On this episode of The Legal Toolkit, Jared Correia interviews AbacusLaw CEO Alessandra Lezama about cloud-based case management systems and why lawyers should virtualize their firms. Lezama explains the difference between desktop as a service (DaaS) and software as a service (SaaS), the benefits of virtualization, and how to choose a company to help with this process. The encrypted remote servers should have geographic redundancy, regular and thorough security audits, and have local data centers. Lezama points out that lawyers are hesitant towards virtualization due to anxiety of the unknown or lack of time, resources, or knowledge but they must adopt new technology as a matter of ethical compliance. Because there are so many intricacies to this process, many lawyers do not know where to start. Lezama encourages attorneys to invest time, perform due diligence, and seek a good partner to help guide the process. In the long run, the relief of IT burden will more than pay off.
Alessandra Lezama is the chief executive officer of Abacus, a legal technology solution company that designs, installs, and manages virtual practice systems. Before joining Abacus, she was chairman of the board and chief executive officer of two Blackthorn Investment Fund companies, chief operating officer and CEO at American Internet Services, and has held key leadership roles in sales, marketing, and operations for Comsat International.
Most of us assume that lawyers are slow adopters of technology because that’s what we hear all the time. ILTA’s InsideLegal Survey and the ABA Technology Survey are annual surveys of lawyers that provide some data about the actual usage of technology by lawyers. Because these surveys are voluntary, they give a big picture of changing trends rather than specific accurate data. Does the common assumption that lawyers are technologically behind still hold true in 2014?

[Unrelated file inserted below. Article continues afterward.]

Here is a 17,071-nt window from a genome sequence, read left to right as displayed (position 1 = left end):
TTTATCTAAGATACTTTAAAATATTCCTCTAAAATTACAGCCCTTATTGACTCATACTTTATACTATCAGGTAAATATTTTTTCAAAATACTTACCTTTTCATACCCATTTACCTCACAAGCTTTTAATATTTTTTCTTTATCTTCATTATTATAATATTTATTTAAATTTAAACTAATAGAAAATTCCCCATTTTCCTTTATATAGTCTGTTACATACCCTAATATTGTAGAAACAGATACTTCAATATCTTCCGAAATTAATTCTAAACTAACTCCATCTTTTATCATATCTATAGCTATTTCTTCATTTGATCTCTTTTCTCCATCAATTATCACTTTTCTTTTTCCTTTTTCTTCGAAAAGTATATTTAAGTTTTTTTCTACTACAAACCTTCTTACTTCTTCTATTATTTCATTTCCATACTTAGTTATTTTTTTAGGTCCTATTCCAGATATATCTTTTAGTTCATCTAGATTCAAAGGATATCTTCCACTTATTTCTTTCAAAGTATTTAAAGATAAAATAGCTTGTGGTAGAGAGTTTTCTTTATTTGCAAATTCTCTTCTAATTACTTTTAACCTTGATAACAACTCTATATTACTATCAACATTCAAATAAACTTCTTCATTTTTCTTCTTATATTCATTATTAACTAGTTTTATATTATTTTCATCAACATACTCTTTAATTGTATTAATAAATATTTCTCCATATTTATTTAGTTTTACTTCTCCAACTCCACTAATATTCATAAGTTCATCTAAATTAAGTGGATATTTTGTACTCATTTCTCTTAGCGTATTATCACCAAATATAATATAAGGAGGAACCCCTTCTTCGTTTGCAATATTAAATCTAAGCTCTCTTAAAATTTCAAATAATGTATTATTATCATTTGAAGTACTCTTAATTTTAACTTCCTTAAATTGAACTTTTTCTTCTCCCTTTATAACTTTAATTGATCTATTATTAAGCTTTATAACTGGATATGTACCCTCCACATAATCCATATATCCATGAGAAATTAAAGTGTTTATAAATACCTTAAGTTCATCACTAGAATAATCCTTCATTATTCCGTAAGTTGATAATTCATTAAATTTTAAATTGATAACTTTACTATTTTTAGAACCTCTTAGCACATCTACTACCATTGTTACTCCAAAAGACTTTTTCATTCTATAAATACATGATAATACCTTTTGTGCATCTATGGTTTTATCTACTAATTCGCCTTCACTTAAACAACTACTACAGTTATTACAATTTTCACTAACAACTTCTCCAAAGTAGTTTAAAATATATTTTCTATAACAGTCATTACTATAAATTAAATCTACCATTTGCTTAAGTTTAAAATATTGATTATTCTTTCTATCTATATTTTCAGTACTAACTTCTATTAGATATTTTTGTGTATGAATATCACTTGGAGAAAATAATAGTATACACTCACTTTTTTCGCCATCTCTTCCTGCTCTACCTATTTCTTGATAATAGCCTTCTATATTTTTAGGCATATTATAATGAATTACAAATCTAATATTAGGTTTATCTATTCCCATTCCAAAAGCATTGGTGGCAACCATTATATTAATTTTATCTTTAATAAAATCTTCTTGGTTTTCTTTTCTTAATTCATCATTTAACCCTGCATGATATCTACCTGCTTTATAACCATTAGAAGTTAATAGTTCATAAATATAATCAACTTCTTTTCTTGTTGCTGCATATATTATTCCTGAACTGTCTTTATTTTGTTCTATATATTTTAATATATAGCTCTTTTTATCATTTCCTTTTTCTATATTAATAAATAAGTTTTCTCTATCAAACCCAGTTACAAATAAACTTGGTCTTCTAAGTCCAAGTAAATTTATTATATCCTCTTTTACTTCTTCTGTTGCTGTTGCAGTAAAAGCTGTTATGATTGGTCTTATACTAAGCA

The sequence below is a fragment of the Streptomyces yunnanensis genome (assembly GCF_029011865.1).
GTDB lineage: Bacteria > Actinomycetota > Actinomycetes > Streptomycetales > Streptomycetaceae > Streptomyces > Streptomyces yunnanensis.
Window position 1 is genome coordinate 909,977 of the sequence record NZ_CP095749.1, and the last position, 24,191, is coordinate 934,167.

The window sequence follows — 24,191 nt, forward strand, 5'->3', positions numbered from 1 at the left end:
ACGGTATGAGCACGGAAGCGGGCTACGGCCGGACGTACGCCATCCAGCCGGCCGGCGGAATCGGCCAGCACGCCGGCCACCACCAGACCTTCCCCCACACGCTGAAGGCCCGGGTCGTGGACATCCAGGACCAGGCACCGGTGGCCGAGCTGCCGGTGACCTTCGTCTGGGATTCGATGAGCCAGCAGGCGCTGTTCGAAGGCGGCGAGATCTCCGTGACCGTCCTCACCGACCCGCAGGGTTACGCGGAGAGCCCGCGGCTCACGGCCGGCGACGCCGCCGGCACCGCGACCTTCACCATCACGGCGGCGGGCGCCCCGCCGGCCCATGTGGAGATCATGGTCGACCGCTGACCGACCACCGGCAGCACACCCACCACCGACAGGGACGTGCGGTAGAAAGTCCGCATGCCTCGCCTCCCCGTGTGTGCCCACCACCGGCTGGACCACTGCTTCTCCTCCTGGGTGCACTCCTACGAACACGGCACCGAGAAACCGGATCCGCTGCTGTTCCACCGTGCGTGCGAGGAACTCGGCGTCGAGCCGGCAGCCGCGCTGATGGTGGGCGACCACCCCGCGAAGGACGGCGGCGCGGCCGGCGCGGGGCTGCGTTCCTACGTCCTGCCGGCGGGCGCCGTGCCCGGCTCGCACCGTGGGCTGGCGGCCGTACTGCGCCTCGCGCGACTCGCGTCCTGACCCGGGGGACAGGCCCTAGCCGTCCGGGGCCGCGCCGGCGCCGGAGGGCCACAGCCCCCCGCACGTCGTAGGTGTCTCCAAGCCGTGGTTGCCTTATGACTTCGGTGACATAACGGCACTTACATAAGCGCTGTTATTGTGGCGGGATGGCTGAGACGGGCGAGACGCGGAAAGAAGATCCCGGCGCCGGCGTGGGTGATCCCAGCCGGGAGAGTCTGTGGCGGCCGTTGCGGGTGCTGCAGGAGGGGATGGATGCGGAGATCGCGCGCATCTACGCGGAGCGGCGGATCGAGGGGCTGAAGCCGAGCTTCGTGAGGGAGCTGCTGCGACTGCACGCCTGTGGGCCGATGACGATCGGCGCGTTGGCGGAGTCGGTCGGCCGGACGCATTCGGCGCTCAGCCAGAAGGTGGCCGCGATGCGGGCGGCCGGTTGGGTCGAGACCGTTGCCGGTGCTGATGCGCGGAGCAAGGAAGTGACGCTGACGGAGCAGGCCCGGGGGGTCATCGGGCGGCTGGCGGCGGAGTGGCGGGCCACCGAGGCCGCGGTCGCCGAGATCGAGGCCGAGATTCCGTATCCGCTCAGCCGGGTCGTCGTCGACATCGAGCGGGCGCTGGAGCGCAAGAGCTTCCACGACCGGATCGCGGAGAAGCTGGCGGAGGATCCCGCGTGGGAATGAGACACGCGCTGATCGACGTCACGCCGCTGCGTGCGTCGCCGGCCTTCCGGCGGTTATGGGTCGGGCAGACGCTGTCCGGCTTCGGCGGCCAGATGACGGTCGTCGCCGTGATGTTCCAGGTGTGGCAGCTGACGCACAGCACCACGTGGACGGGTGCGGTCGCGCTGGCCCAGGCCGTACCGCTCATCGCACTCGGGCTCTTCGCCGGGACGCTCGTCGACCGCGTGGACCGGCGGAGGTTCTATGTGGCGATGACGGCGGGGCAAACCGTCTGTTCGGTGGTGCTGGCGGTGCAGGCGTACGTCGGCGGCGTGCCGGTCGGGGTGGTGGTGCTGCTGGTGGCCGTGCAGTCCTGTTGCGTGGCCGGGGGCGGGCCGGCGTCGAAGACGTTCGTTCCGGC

In this episode of The Kennedy-Mighell Report, Dennis Kennedy and Tom Mighell analyze the results of 2014 ILTA-InsideLegal survey, the 2014 ABA Technology Survey and recommend ways lawyers can use these surveys to benefit their practice or clients. Mighell notices that in 2014 lawyers are adopting fewer new technologies compared with an increase in mobile technology and cloud computing from the previous two years. He explains that the major purchases have been pretty standard: hardware upgrades, server upgrades, and new laptops and desktops. Although Kennedy also noticed the lag in exciting results from the surveys, he emphasizes that these surveys are voluntarily taken by lawyers interested in technology, so there might be more progress in less tech savvy demographics. He also mentions the most exciting lawyer technology trends mobile, virtualization, cloud services, wearable technologies, and discusses the shift in tablet use and security.
In the second segment, Kennedy and Mighell discuss why young lawyers do not often attend legal technology conferences, how they could benefit from the conferences, and the disconnect between what young lawyers think they know about technology and what they still need to learn. Listen to the end for Parting Shots, that one tip, website, or observation that you can use the second the podcast ends.
Lawyers now have the option to purchase Microsoft Office 365 for their small, medium, or big law firms. Microsoft Office 365 is a collection of products and services that can be purchased individually or in bundles known as stockkeeping units (SKUs). The products available include Microsoft Exchange, Microsoft SharePoint, Microsoft Lync, Yammer, Office Suite 2013, and Matter Center. These provide everything from document management, email and contacts, voice and text communication, to a corporate social network. How might these services benefit a law firm and what questions should lawyers be asking?